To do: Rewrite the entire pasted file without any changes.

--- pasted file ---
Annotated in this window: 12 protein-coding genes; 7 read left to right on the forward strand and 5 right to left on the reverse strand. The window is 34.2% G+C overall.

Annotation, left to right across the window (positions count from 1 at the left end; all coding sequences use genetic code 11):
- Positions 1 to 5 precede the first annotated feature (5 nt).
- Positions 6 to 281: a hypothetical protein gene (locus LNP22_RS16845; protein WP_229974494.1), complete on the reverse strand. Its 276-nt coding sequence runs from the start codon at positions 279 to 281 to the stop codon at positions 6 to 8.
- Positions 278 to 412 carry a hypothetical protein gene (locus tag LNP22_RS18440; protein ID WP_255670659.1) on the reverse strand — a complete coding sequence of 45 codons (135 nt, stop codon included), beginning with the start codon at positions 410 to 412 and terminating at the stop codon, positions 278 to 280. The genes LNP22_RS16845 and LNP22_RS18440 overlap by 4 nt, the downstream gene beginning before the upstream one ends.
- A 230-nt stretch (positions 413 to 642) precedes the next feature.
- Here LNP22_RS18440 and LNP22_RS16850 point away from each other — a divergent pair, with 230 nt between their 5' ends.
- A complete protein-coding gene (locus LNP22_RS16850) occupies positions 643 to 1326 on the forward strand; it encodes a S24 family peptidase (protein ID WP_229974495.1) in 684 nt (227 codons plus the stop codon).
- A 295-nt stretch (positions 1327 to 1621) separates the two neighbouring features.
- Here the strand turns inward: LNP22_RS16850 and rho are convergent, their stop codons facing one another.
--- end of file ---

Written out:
Annotated in this window: 12 protein-coding genes; 7 read left to right on the forward strand and 5 right to left on the reverse strand. The window is 34.2% G+C overall.

Annotation, left to right across the window (positions count from 1 at the left end; all coding sequences use genetic code 11):
- Positions 1 to 5 precede the first annotated feature (5 nt).
- Positions 6 to 281: a hypothetical protein gene (locus LNP22_RS16845; protein WP_229974494.1), complete on the reverse strand. Its 276-nt coding sequence runs from the start codon at positions 279 to 281 to the stop codon at positions 6 to 8.
- Positions 278 to 412 carry a hypothetical protein gene (locus tag LNP22_RS18440; protein ID WP_255670659.1) on the reverse strand — a complete coding sequence of 45 codons (135 nt, stop codon included), beginning with the start codon at positions 410 to 412 and terminating at the stop codon, positions 278 to 280. The genes LNP22_RS16845 and LNP22_RS18440 overlap by 4 nt, the downstream gene beginning before the upstream one ends.
- A 230-nt stretch (positions 413 to 642) precedes the next feature.
- Here LNP22_RS18440 and LNP22_RS16850 point away from each other — a divergent pair, with 230 nt between their 5' ends.
- A complete protein-coding gene (locus LNP22_RS16850) occupies positions 643 to 1326 on the forward strand; it encodes a S24 family peptidase (protein ID WP_229974495.1) in 684 nt (227 codons plus the stop codon).
- A 295-nt stretch (positions 1327 to 1621) separates the two neighbouring features.
- Here the strand turns inward: LNP22_RS16850 and rho are convergent, their stop codons facing one another.